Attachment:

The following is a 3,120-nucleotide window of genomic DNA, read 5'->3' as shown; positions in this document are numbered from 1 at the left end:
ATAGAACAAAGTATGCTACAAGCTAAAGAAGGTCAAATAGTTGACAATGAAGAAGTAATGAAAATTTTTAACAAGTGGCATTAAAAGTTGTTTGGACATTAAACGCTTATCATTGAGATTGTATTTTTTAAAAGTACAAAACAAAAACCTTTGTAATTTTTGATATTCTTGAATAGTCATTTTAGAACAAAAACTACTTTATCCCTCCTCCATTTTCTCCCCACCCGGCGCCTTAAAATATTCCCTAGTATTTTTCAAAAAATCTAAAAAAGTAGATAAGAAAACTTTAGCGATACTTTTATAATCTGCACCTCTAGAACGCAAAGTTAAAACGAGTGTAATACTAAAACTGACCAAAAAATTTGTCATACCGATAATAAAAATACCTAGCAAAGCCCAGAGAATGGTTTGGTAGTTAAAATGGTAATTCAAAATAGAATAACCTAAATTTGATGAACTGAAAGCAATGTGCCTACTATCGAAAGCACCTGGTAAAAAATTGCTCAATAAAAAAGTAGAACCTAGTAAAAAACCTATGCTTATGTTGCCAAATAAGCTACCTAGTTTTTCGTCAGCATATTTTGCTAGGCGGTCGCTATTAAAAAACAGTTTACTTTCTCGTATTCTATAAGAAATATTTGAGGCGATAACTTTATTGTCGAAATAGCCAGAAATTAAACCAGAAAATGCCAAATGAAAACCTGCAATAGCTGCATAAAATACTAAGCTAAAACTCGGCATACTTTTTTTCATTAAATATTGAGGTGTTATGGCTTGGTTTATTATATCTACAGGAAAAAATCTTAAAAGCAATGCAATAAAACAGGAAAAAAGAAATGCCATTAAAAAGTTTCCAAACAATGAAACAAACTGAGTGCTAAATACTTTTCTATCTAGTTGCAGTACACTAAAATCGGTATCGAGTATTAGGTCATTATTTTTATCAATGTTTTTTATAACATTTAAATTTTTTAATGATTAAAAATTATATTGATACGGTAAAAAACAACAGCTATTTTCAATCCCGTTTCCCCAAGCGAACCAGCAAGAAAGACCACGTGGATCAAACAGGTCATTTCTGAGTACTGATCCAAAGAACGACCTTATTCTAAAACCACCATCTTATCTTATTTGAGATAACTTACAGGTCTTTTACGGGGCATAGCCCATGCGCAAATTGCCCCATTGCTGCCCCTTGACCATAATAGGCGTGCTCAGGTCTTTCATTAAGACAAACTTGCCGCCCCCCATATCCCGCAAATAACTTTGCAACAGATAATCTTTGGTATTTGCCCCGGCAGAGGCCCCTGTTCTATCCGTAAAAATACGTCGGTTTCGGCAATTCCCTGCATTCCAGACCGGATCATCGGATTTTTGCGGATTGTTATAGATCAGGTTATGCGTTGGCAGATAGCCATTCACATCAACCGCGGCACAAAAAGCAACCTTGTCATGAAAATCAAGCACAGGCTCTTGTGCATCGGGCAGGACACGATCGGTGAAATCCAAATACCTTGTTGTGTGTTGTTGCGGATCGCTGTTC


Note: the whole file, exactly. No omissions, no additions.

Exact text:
The following is a 3,120-nucleotide window of genomic DNA, read 5'->3' as shown; positions in this document are numbered from 1 at the left end:
ATAGAACAAAGTATGCTACAAGCTAAAGAAGGTCAAATAGTTGACAATGAAGAAGTAATGAAAATTTTTAACAAGTGGCATTAAAAGTTGTTTGGACATTAAACGCTTATCATTGAGATTGTATTTTTTAAAAGTACAAAACAAAAACCTTTGTAATTTTTGATATTCTTGAATAGTCATTTTAGAACAAAAACTACTTTATCCCTCCTCCATTTTCTCCCCACCCGGCGCCTTAAAATATTCCCTAGTATTTTTCAAAAAATCTAAAAAAGTAGATAAGAAAACTTTAGCGATACTTTTATAATCTGCACCTCTAGAACGCAAAGTTAAAACGAGTGTAATACTAAAACTGACCAAAAAATTTGTCATACCGATAATAAAAATACCTAGCAAAGCCCAGAGAATGGTTTGGTAGTTAAAATGGTAATTCAAAATAGAATAACCTAAATTTGATGAACTGAAAGCAATGTGCCTACTATCGAAAGCACCTGGTAAAAAATTGCTCAATAAAAAAGTAGAACCTAGTAAAAAACCTATGCTTATGTTGCCAAATAAGCTACCTAGTTTTTCGTCAGCATATTTTGCTAGGCGGTCGCTATTAAAAAACAGTTTACTTTCTCGTATTCTATAAGAAATATTTGAGGCGATAACTTTATTGTCGAAATAGCCAGAAATTAAACCAGAAAATGCCAAATGAAAACCTGCAATAGCTGCATAAAATACTAAGCTAAAACTCGGCATACTTTTTTTCATTAAATATTGAGGTGTTATGGCTTGGTTTATTATATCTACAGGAAAAAATCTTAAAAGCAATGCAATAAAACAGGAAAAAAGAAATGCCATTAAAAAGTTTCCAAACAATGAAACAAACTGAGTGCTAAATACTTTTCTATCTAGTTGCAGTACACTAAAATCGGTATCGAGTATTAGGTCATTATTTTTATCAATGTTTTTTATAACATTTAAATTTTTTAATGATTAAAAATTATATTGATACGGTAAAAAACAACAGCTATTTTCAATCCCGTTTCCCCAAGCGAACCAGCAAGAAAGACCACGTGGATCAAACAGGTCATTTCTGAGTACTGATCCAAAGAACGACCTTATTCTAAAACCACCATCTTATCTTATTTGAGATAACTTACAGGTCTTTTACGGGGCATAGCCCATGCGCAAATTGCCCCATTGCTGCCCCTTGACCATAATAGGCGTGCTCAGGTCTTTCATTAAGACAAACTTGCCGCCCCCCATATCCCGCAAATAACTTTGCAACAGATAATCTTTGGTATTTGCCCCGGCAGAGGCCCCTGTTCTATCCGTAAAAATACGTCGGTTTCGGCAATTCCCTGCATTCCAGACCGGATCATCGGATTTTTGCGGATTGTTATAGATCAGGTTATGCGTTGGCAGATAGCCATTCACATCAACCGCGGCACAAAAAGCAACCTTGTCATGAAAATCAAGCACAGGCTCTTGTGCATCGGGCAGGACACGATCGGTGAAATCCAAATACCTTGTTGTGTGTTGTTGCGGATCGCTGTTC